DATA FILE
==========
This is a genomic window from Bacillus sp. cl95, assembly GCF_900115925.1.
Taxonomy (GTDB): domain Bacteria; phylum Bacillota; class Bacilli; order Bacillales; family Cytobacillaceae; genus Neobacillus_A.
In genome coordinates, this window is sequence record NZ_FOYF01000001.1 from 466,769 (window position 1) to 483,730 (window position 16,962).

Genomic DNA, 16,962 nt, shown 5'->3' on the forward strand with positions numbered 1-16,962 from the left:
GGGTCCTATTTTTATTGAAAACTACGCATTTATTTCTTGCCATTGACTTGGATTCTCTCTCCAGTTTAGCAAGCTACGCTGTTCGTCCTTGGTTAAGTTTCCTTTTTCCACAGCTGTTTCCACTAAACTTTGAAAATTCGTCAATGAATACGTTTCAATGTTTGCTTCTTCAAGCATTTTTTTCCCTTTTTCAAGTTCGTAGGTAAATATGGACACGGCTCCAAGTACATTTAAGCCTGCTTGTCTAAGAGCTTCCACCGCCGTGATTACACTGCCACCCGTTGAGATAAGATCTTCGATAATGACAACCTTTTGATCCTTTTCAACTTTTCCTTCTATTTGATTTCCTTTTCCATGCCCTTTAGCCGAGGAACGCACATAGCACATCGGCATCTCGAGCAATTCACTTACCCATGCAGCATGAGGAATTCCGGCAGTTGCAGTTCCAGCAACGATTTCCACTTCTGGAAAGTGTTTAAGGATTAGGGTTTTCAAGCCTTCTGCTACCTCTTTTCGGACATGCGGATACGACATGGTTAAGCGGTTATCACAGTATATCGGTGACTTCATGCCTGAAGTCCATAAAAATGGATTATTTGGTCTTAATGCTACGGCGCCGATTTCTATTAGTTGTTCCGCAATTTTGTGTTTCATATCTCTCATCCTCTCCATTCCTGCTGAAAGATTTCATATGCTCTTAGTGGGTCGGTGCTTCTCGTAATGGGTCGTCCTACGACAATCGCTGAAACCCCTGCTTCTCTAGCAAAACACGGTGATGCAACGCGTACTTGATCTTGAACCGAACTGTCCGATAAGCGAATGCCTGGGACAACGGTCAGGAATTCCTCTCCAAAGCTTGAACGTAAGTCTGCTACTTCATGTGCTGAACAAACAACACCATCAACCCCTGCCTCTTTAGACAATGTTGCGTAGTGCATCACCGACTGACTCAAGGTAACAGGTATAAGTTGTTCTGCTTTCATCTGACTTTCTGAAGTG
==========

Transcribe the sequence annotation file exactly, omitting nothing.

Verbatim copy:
This is a genomic window from Bacillus sp. cl95, assembly GCF_900115925.1.
Taxonomy (GTDB): domain Bacteria; phylum Bacillota; class Bacilli; order Bacillales; family Cytobacillaceae; genus Neobacillus_A.
In genome coordinates, this window is sequence record NZ_FOYF01000001.1 from 466,769 (window position 1) to 483,730 (window position 16,962).

Genomic DNA, 16,962 nt, shown 5'->3' on the forward strand with positions numbered 1-16,962 from the left:
GGGTCCTATTTTTATTGAAAACTACGCATTTATTTCTTGCCATTGACTTGGATTCTCTCTCCAGTTTAGCAAGCTACGCTGTTCGTCCTTGGTTAAGTTTCCTTTTTCCACAGCTGTTTCCACTAAACTTTGAAAATTCGTCAATGAATACGTTTCAATGTTTGCTTCTTCAAGCATTTTTTTCCCTTTTTCAAGTTCGTAGGTAAATATGGACACGGCTCCAAGTACATTTAAGCCTGCTTGTCTAAGAGCTTCCACCGCCGTGATTACACTGCCACCCGTTGAGATAAGATCTTCGATAATGACAACCTTTTGATCCTTTTCAACTTTTCCTTCTATTTGATTTCCTTTTCCATGCCCTTTAGCCGAGGAACGCACATAGCACATCGGCATCTCGAGCAATTCACTTACCCATGCAGCATGAGGAATTCCGGCAGTTGCAGTTCCAGCAACGATTTCCACTTCTGGAAAGTGTTTAAGGATTAGGGTTTTCAAGCCTTCTGCTACCTCTTTTCGGACATGCGGATACGACATGGTTAAGCGGTTATCACAGTATATCGGTGACTTCATGCCTGAAGTCCATAAAAATGGATTATTTGGTCTTAATGCTACGGCGCCGATTTCTATTAGTTGTTCCGCAATTTTGTGTTTCATATCTCTCATCCTCTCCATTCCTGCTGAAAGATTTCATATGCTCTTAGTGGGTCGGTGCTTCTCGTAATGGGTCGTCCTACGACAATCGCTGAAACCCCTGCTTCTCTAGCAAAACACGGTGATGCAACGCGTACTTGATCTTGAACCGAACTGTCCGATAAGCGAATGCCTGGGACAACGGTCAGGAATTCCTCTCCAAAGCTTGAACGTAAGTCTGCTACTTCATGTGCTGAACAAACAACACCATCAACCCCTGCCTCTTTAGACAATGTTGCGTAGTGCATCACCGACTGACTCAAGGTAACAGGTATAAGTTGTTCTGCTTTCATCTGACTTTCTGAAGTG